You probably know someone who met their spouse or significant other on a dating site. Now, the technology that was first used to match singles through dating sights, is being used to help match families with children in foster care.
Think eHarmony but for adoption. It’s called Family-Match and it uses technology created by two former lead researchers for the dating site.
There are more than 800 children in foster homes across the state of Florida waiting to be a part of their own forever family.
"Our goal is to improve and transform the lives of current and former foster children," said Ashley Brown, founder of Selfless Love Foundation, a non-profit which helps to enrich foster children's lives.
"It uses this compatibility assessment algorithm and it matches attributes of a family with attributes of a foster child," says Brown.
This can be as simple as wanting the child to look like the adoptive parents, but also dives deeper into parenting styles or how a child or family shows affection. Ashley, a byproduct of adoption herself, says something needs to be done about the number of kids sitting in foster care.
So, Selfless Love Foundation partnered up with organization Adoption-Share to bring the Family-Match technology to the state of Florida.
“There is a sad reality that exists today, that there are families right now, who are approved to adopt and are waiting in many cases just as long as children are waiting to be adopted. Family-Match is flipping the script on how to match children with waiting families by focusing on our only solution to solving the chronic and widespread problem of children never achieving permanency and that is by focusing on our families.” Thea Ramirez, Founder and CEO Adoption-Share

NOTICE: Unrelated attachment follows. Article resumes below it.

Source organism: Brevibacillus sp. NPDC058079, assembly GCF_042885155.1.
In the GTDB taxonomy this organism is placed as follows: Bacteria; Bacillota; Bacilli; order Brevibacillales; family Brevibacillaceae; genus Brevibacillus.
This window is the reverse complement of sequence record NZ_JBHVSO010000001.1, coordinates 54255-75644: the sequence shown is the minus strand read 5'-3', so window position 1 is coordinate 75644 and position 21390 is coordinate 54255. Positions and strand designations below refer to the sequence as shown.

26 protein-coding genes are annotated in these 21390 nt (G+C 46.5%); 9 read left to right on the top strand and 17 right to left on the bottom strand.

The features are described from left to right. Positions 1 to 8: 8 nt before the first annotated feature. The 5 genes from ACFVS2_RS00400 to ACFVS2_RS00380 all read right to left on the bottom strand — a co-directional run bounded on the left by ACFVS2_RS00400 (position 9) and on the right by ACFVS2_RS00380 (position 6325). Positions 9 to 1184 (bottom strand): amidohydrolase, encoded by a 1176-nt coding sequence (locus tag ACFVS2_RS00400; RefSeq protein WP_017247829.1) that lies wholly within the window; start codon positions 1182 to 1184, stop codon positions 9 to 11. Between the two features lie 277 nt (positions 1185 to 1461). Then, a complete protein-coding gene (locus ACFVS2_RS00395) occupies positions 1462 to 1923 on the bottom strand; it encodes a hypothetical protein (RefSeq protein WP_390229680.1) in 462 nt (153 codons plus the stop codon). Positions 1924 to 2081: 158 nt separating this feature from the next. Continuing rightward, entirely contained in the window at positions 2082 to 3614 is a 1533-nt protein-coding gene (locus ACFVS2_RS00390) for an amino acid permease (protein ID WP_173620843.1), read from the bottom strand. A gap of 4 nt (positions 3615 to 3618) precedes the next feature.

"Obviously, the state of Florida does a great job now of getting these children adopted but I think we can do a better job. And I think the technology is the answer," says Brown.
She says typically, children get adopted within their own community. But having this database all over the state of Florida will open up the pool of possible families.
"Oftentimes the families are waiting just as long to be matched with a child as a child is waiting to find a family," said Dr. Elizabeth Wynter, the Executive Director of the Selfless Love Foundation.
"If you have a child who is very shy and they're not demonstrative in how they show affection, and then you have a parent, say a mother, who needs that affirmation of 'I'm a good mom, you love me, you hug me' and you have a child who's very shy, if the mother is not sensitive to that, they're going to have a difficult time bonding," said Wynter.
Brown and Wynter originally wanted to start with a smaller pilot program, but they realized the impact they could have on children throughout the entire state.
"Anytime you have an opportunity to change one child's life, why not change the life of the children across the state? So, that's sort of the path we set down, how can we make a difference with the system, with the process of adoption to make it easier for families to find the kids," said Brown.
Right now, they're starting with getting families on board. In a few months, they'll work with the state agencies to get the children in the database as well.
"What that does is it lets a child breathe again. And it gives them that sense of peace. And from peace, you can grow and develop and feel good and safe and loved. And, isn't that what we all want? Is to feel loved," said Wynter.
Home Study approved families wanting to adopt a child from Florida’s foster care system are invited to create a profile and complete a compatibility assessment.
Once the application is fully launched in Summer 2 018, a matching algorithm runs nightly, allowing workers across Florida to identify your family as a potential match for a waiting child.
The family receives an inquiry from a placement worker in Florida to explore matching you with a waiting child.
If the family accepts the match, the child is placed in the home and families complete brief post placement assessments at 1 month, 3 months, 6 months, and 12 months after placement.